Global Health Threats 2024: WHO Urges Action on COVID, Climate, Monkeypox

As we approach 2024, the World Health Organisation (WHO) has issued a stark warning about the global health threats we face. The uptake of COVID-19 vaccines among high-risk groups worldwide is alarmingly low, and the emergence of the new JN.1 coronavirus strain, monkeypox in central Africa, and the spread of mosquito-borne diseases due to climate change are all causes for concern.

Dr Maria Van Kerkhove, an expert on infectious diseases at the WHO, expressed her frustration at the lack of vaccine coverage in high-risk groups. Despite the availability of effective solutions to prevent severe disease and death from COVID-19 and influenza, they are not being utilized to their full potential.

Climate change is also playing a significant role in the spread of infectious diseases. Dr Van Kerkhove cited the example of Dengue fever, a mosquito-borne virus, which is now being transmitted in countries like Italy that have never experienced it before. The situation is not a theoretical risk for the future but a present reality that needs immediate attention.

Another health threat is the outbreak of monkeypox virus in the Democratic Republic of the Congo. The virus, which has two types, Clade I and Clade II, is now spreading efficiently within sexual networks. Clade I, with a higher mortality rate of around 10%, is a particular concern.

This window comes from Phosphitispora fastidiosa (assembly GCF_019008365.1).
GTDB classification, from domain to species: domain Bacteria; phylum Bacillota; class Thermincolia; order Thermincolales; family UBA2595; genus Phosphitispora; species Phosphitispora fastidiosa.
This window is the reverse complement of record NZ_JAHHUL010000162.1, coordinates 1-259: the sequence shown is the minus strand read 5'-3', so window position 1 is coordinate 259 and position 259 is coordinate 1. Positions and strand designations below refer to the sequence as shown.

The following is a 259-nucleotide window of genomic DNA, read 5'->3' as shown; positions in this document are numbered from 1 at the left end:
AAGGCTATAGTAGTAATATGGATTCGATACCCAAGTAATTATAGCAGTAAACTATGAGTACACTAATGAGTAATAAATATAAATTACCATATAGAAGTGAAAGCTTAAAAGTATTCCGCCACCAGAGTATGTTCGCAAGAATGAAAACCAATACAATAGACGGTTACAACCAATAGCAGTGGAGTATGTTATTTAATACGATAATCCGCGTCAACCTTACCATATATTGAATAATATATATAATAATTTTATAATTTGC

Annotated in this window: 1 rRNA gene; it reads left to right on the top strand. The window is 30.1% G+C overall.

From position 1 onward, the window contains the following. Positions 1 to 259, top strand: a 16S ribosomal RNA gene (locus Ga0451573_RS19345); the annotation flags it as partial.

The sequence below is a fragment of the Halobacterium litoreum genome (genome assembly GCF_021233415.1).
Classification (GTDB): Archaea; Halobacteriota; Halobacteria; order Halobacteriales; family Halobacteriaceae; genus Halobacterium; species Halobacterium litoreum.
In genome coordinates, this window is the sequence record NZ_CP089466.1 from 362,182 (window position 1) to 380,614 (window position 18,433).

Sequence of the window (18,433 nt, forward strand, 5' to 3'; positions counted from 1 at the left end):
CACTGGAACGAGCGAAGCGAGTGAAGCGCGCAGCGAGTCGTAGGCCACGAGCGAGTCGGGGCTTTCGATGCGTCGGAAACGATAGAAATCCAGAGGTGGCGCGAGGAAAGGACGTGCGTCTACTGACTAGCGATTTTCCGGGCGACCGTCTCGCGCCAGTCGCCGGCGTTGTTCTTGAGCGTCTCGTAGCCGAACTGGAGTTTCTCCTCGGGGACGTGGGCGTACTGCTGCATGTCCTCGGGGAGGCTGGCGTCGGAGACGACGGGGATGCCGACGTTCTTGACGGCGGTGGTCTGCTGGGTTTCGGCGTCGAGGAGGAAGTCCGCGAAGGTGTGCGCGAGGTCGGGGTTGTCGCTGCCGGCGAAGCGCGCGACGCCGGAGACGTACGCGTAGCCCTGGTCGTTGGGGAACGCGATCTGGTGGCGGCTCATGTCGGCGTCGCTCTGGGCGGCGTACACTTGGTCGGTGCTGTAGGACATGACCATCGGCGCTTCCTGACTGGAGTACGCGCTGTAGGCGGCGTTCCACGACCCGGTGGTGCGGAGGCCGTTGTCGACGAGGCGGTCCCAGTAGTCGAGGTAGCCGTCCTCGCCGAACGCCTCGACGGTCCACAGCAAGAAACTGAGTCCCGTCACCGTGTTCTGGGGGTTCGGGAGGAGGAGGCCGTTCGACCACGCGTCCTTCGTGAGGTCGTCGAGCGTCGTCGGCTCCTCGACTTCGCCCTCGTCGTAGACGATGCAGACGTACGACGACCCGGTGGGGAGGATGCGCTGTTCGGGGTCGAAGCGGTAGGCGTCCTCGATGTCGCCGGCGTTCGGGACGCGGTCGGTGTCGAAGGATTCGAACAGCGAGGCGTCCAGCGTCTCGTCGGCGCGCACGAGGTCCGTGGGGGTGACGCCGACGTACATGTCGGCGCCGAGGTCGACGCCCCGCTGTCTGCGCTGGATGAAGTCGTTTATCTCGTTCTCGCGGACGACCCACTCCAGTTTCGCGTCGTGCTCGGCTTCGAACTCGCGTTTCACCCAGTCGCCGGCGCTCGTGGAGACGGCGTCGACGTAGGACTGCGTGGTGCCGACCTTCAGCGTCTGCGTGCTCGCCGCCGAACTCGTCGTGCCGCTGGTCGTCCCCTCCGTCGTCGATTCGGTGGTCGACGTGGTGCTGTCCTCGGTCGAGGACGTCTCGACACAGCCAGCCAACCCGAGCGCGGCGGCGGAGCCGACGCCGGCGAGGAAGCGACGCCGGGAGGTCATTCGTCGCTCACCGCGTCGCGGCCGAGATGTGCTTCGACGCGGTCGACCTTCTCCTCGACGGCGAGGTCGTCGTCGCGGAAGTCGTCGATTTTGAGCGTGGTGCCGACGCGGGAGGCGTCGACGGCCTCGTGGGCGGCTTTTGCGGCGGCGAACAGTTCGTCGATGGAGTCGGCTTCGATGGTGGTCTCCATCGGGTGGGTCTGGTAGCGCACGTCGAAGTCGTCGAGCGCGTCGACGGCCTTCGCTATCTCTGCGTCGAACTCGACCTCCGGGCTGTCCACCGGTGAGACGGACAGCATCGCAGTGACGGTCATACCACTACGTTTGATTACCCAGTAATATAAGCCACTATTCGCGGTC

In addition to these threats, the ongoing conflicts in Ukraine-Russia and Israel-Hamas, along with other underreported wars worldwide, are creating conditions conducive to the spread of infectious diseases. The lack of access to clean water, food, and proper waste systems in war zones, coupled with the fear and threat people face, exacerbates the risk of disease spread.

Four years after the onset of the COVID-19 pandemic, the world’s preparedness for another pandemic is a mixed bag. On the positive side, advancements in surveillance, testing, and sequencing of new threats, infection prevention, and community health work have put us in a better position. However, declining trust in the world, attacks on science and scientists, and the politicization of COVID-19 are concerning factors. Dr Van Kerkhove also raised concerns about countries being less willing to report a new pathogen due to financial and political incentives. These issues could potentially leave us worse off than we were four years ago.


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